When there’s serious lash to be had, however, there’s no time to be mucking about with sleep or feeling sorry for yourself, so within four hours I was up again, a bit disgusting as I’d fallen asleep on top of a half eaten peanut butter kit kat chunky in my sleeping bag and was minging. Voice gone, we grabbed some tea in the Park whilst listening to some dub in the morning sunshine (perfect) and got pissed again. Very pissed, very quickly. Caught Mark Radcliffe’s folk band, the Family Mahone, who were great fun. Most of the crowd were old and sedate; we were drunk and lairy. Much dancing was done. Amazing scenes.

We ended up at the Pyramid Stage where I ended up staying for the rest of the day – about 8 hours. Got the end of John Mayer (not bad, not my thing), all of Neil Diamond (cracking show), and then Goldfrapp who were chilled out to the point fo horizontal, and a bit vegan, but perfect in the circumstances. It’s amazing when you look at the programme of Glastonbury, you think “Eh?” to some of the programming on the major stages, but the programming is perfect.

Then came Leonard Cohen.

I’d had lots of great moments thus far but no Moments. Leonard Cohen was an hour-and-a-half long Moment. Quite simply put, it was the most stunning gig I’ve ever had the privilege to watch.The man is an absolute master (and the coolest man on the planet) – had the crowd eating out of his hand. The songs are gorgeous, he played them all super-slow with lots of organ backing and almost no drums, and as the sun went down and he went into "Everybody Knows", “I’m Your Man” and then “Hallelujah”, I broke down. I actually spent most of the gig looking backwards; it’s hard to put into words, but the sight of 50,000 people smiling is quite simply the most beautiful and wondrous sight I’ve ever seen. I spent all of “I’m Your Man” watching a grizzled, bandana-clad gent holding his braided 10-year-old daughter in his arms and they rocked softly from side to side and I just stood there with tears pouring down my face and no shame. Very, very special and a performance I’ll never forget. The man is so humble too – he greeted the rapturous applause at the end of each song with a simple “Thank you so much” that came from the bottom of his heart. A quasi-religous experience. Incredible.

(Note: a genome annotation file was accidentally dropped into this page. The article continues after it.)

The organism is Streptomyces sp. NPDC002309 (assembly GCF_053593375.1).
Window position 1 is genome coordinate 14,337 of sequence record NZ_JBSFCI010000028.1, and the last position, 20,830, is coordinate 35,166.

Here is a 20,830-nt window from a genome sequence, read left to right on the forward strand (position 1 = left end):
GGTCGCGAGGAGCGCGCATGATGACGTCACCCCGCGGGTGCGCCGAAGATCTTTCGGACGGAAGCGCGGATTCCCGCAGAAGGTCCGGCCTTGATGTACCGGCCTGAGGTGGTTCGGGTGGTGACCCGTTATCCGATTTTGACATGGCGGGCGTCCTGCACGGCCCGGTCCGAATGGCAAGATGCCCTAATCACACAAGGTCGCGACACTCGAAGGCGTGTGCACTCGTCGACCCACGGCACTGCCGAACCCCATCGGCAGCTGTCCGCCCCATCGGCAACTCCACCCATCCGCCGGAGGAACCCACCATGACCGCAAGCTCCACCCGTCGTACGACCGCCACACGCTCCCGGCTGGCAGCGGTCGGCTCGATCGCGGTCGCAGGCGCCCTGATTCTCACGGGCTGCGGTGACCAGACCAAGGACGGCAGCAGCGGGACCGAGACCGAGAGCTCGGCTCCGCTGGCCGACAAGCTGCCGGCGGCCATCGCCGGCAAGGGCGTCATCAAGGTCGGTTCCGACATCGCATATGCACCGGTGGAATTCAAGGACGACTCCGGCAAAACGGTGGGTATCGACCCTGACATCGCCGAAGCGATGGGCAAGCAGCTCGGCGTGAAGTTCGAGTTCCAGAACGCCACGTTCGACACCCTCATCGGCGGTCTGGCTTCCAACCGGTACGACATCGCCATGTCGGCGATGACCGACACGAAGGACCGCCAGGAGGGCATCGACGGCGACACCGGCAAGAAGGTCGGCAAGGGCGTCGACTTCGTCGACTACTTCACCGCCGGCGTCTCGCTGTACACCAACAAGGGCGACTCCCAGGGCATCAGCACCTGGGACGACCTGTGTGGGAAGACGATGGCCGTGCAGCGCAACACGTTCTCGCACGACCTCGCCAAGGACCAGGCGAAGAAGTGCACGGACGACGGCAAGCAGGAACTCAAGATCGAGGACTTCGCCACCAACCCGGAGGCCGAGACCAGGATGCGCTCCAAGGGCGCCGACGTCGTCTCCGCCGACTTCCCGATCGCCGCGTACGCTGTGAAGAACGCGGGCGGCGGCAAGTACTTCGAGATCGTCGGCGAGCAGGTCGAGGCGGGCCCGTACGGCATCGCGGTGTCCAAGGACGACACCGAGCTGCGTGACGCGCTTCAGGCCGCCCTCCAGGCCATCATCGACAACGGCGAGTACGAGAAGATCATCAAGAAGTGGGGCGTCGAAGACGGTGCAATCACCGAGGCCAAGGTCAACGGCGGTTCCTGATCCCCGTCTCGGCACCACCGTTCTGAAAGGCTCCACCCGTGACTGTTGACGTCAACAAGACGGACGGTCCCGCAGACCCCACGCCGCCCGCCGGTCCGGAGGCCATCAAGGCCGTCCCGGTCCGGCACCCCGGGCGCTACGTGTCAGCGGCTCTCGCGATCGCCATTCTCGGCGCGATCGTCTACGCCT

This is, perhaps, the least satisfactory Youtube video ever - but sadly Cohen refused to allow any TV coverage of the gig, so clandestine filming from the audience is all that exists. Watch, in particular, the glimpses of sunset and smiling faces: some things lin life are priceless. This evening was one of them.

Edinburgh's Silver Man: why he goes into Room 101

Princes Street. Edinburgh. The most magnificent major shopping street in the world? Maybe, if you keep your neck turned so you constantly face southwards. Snow-covered volcanic rock with a castle growing out of the top, with anorexic faux-medieval buildings in support, all overlooking a green valley? Superb. Then someone shouts "watchwhiryirgawn" as, not looking where you're going, you crash into the crowd whiling away their time watching The Silver Man.

Edinburgh folks will know what I'm on about. The Silver Man is cut from the same stock as the human statues and squeakers that infest tourist traps the world over. But he decides to set himself up on the single pavement on Edinburgh's busiest street, and single-handedly create a bottleneck.

It's not his awful bleep-techno-lite CD soundtrack played from his stereo (it's better than the atrocious bagpipe music blasted out from the Sikh-run tartan "buy William Wallace's actual claymore here" shops that are the only places who can afford Princes street rents these days. It's not his once-you've-seen-two-minutes-you've-seen-it-all moonwalking writhing (c'mon, I'd outdance him in a heartbeat). It's the sad, patheric faces of tourists and pasty-faced besprogged teenagers alike, who think they're being entertained. So sorry, Silver Man, you get my bullet.